In one of the most remote and brutal locations on Earth, northeast Siberia, a pioneering rewilding project, with a name inspired by Steven Spielberg’s blockbuster movie, could well make a big impact in our battle against climate change. Founded by Russian geophysicist Sergey Zimov, Pleistocene Park is now being realised under the current management of his son Nikita Zimov, who last Friday visited the Oxford University Museum of Natural History to share his fantastic tales of adventure in exciting new conservation practices, and spark some hope that through working with nature, we can go some way to avert climate crisis.
Firstly, what even is rewilding?
The organisation Rewilding Britain defines rewilding as the process of restoring ecosystems to allow nature to take care of itself, and can involve the reintroduction of missing species to help change and shape the environment, to create a balance between nature and humans. It is a new approach to conservation which although in its early stages is gathering momentum. Dr Paul Jepson, director of the Biodiversity, Conservation and Management course at Oxford University, and a panellist at the event, sees rewilding as a reassessment of conservation approaches; a much more hopeful alternative to more negative traditional conservation narratives, with thinking being done through action to start making a positive impact on the environment.
Why isn’t northeast Siberia a wild landscape?
The wetland and forest ecosystems which characterise northeast Siberia today are a product of destructive human influences on the landscape. Before human presence in the Arctic, the landscape was dominated by the Mammoth steppe, a huge grassland which at the time was the largest biome in the world. It was maintained by the grazing and trampling of large mammals, allowing grasses to flourish and rapid nutrient cycling processes to take place, contributing to the Yedoma permafrost, a huge permanently frozen mass of biomatter which is 40m thick in places, containing vast amounts of carbon.
However, around 14,650 years ago this all changed, as a climate warming event allowed humans to expand into the Arctic  who through hunting drove populations of large mammals down, with some species such as mammoth being eradicated from the area completely. Through continually keeping the large mammal populations low, nutrient cycling slowed, and seeds were left to grow into forests, replacing the grasslands. Without the grasses, transpiration rates slowed, leading to water accumulation and wetland formation, which eventually became the stable ecosystem we see today.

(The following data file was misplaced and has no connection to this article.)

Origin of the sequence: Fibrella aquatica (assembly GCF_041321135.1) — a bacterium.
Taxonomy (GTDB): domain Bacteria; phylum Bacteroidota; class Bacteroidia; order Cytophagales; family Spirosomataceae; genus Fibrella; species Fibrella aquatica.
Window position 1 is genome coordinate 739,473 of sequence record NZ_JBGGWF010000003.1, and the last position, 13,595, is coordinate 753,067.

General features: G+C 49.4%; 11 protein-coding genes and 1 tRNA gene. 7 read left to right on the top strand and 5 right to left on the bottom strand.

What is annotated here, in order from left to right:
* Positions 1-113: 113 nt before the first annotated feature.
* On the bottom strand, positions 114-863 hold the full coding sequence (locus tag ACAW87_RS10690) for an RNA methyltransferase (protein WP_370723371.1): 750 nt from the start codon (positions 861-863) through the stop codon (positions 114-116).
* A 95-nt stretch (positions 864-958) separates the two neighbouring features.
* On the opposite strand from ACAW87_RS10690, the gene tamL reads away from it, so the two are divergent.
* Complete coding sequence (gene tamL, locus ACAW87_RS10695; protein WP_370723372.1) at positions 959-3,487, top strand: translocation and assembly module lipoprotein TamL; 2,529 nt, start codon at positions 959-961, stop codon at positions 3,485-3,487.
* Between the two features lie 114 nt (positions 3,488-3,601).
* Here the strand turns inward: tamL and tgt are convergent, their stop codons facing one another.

Why is Pleistocene Park trying to save the Yedoma, a climate ‘time bomb’?
Across the planet, permafrost contains a total of 1.7 trillion tonnes of carbon, which is roughly double the amount which is found in the atmosphere , and with global warming causing the thaw of lake ice and permafrost, unfrozen biomatter is now being decomposed, releasing carbon dioxide and methane into the atmosphere. This has been branded as a climate ‘time bomb’, which needs urgent attention to avoid the possibility of huge carbon output and runaway climate change.
The Yedoma permafrost within the wetland and forest ecosystems is melting too due to global warming, with a rapid 1-4m of local river banks being eroded each year. Nikita illustrates the potential force of this carbon release through a home video, where cutting a hole through the ice and holding a flame over it, a huge fireball is released as the bubbling methane ignites. A scary picture of what lies beneath this ever-decreasing protective layer.
How is Pleistocene Park using rewilding to fight climate change?
The main goal of the park is to reintroduce missing species, in this case large mammals which were driven out by humans, letting them restore the mammoth steppe grasslands to cool and protect the Yedoma permafrost. Mammoths being extinct of course, are out of the equation, however other missing species are just as important in restoring the grasslands. So far, key species of Moose, Horse, Reindeer, Musk Ox and Yak have been brought to the park, often involving trips to some of the most remote place on the planet to find them. Nikita recounts an epic sailing voyage through the icefields to collect Musk Oxen from Wrangel Island in the Arctic Ocean, getting caught in a storm on the way back - with them all on board!
Once in the park, a fenced area of currently 1600 hectares (so they don’t all run away), the animals can be left to their own devices, bulldozering their way through the forests knocking down trees, allowing the grasslands to grow back again.
Woah, hang on a minute! I thought forests are a great means of carbon drawdown?
Not here. The Larch forests of northeast Siberia have a low organic soil content, whereas the highly productive grasslands accelerate nutrient cycling, with deeper roots drawing more carbon down and drying the soils. As the grasses are a lighter colour than the forests and are often covered in snow, they also have a much higher albedo, meaning more solar radiation is reflected back into space, cooling the permafrost and preventing it from melting. On top of this, by trampling and foraging, the animals also break up the insulating layer of snow to expose soils, cooling the permafrost further. Together, they are one fantastic permafrost protection team!
Pleistocene Park is already experiencing a transition back to the mammoth steppe, and a resulting increase in soil carbon content. This is a simple, low-tech, and highly cost-effective way of caring for our planet, which should fill us all with optimism that working alongside nature could well be the blueprint to fight climate change.
Find out more about Pleistocene Park, permafrost, and check out a video of permafrost methane explosions here:
OCS Media Team
The latest in climate science and policy from the OCS team.